Her Majesty's Government is the central government of the United Kingdom of Britannia. The Government is led by the Prime Minister, who selects all the remaining Ministers. The Prime Minister and the other most senior Ministers belong to the supreme decision-making committee, known as the Cabinet.
Under the Britannian constitution, executive authority lies with the monarch; however, in current practice, this authority is exercised only by, or on the advice of, the Prime Minister and the Cabinet. The Cabinet members advise the monarch as members of the Privy Council. They also exercise power directly as leaders of the Government Departments.
The Britannian Parliament invented the Westminster System, a parliamentary democracy which remains to this day the most widely used system of politics in the world.
Each region or country of Britannia has its own parliament, and the Governor-General of each regions parliament is present at National Parliament in London.
- Assembley of Australia and New Zealand
- Brunei Assembley
- Canadian Parliament
- Caribbean Assembley
- English Parliament
- Hong Kong Assembley
- Northern Ireland Assembley
- Scottish Parliament
- National Assembley for Wales
See Government Departments Article: Government Agencies in Britannia
The Government in Parliament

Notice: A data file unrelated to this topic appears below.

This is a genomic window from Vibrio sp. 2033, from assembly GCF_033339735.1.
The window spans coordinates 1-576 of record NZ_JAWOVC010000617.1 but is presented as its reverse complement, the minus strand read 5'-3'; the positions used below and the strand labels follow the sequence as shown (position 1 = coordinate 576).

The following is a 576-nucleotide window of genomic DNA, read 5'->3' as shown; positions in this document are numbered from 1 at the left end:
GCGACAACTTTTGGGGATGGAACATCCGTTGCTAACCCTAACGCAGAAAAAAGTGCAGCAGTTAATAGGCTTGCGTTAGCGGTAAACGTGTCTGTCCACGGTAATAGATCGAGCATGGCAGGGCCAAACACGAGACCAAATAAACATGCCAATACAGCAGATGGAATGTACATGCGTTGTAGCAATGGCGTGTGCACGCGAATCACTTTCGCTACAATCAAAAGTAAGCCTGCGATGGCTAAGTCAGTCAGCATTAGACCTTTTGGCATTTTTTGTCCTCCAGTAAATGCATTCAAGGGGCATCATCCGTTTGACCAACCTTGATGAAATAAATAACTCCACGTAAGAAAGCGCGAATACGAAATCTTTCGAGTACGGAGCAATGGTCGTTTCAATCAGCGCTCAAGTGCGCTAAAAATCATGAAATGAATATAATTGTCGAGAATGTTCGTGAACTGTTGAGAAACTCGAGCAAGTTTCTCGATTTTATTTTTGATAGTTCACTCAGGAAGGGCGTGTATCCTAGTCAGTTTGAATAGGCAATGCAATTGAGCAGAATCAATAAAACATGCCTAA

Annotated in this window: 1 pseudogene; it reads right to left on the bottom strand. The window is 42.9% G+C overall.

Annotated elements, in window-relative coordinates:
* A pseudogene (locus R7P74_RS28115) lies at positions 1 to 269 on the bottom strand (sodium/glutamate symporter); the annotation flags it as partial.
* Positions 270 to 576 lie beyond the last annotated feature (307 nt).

A key principle of the Briannian constitution is that the Government is responsible to Parliament, this is called Responsible government.Ministers are responsible to the House in which they sit, they make statements in that House and take questions from members of that House. For most senior Ministers this is usually the elected House of Commons rather than the House of Lords. There have been some recent exceptions to this, for example cabinet ministers Lord Mandelson (First Secretary of State) and Lord Adonis (Secretary of State for Transport) sat in the Lords and were responsible to that House during the government of Gordon Brown. In modern times the Prime Minister must always be an elected MP and therefore accountable to the House of Commons. In practice the Chancellor of the Exchequer must also always be a member of the Commons. The Lords have very limited powers in relation to money bills and it would be politically unacceptable for the budget speech to be given in the Lords, with MPs unable to directly question the Chancellor. Under the Britannian system the Government is required by convention and for practical reasons to maintain the confidence of the House of Commons. It requires the support of the House of Commons for the maintenance of supply (by voting through the government's budgets) and in order to pass primary legislation. By convention if a government loses the confidence of the House of Commons it must either resign or a General Election is held. The support of the Lords, while useful to the government in getting its legislation passed without delay, is not vital. A government is not required to resign even if it loses the confidence of the Lords and is defeated in key votes in that House. The House of Commons is therefore the responsible House. The Prime Minister is held to account during Prime Minister’s Question Time (PMQs) which provides an opportunity for MPs from all parties to question the PM on any subject. There are also departmental questions where Ministers answer questions relating to their specific departmental brief. Unlike PMQs both the cabinet ministers for the department and junior ministers within the department may answer on behalf of the government depending on the topic of the question. During debates on government legislation Ministers, usually with departmental responsibility for the bill, will lead the debate for the government and respond to points made by MPs or Lords.Committees of both the House of Commons and House of Lords hold the government to account, scrutinise its work and examine in detail proposals for legislation. Ministers appear before committees to give evidence and answer questions.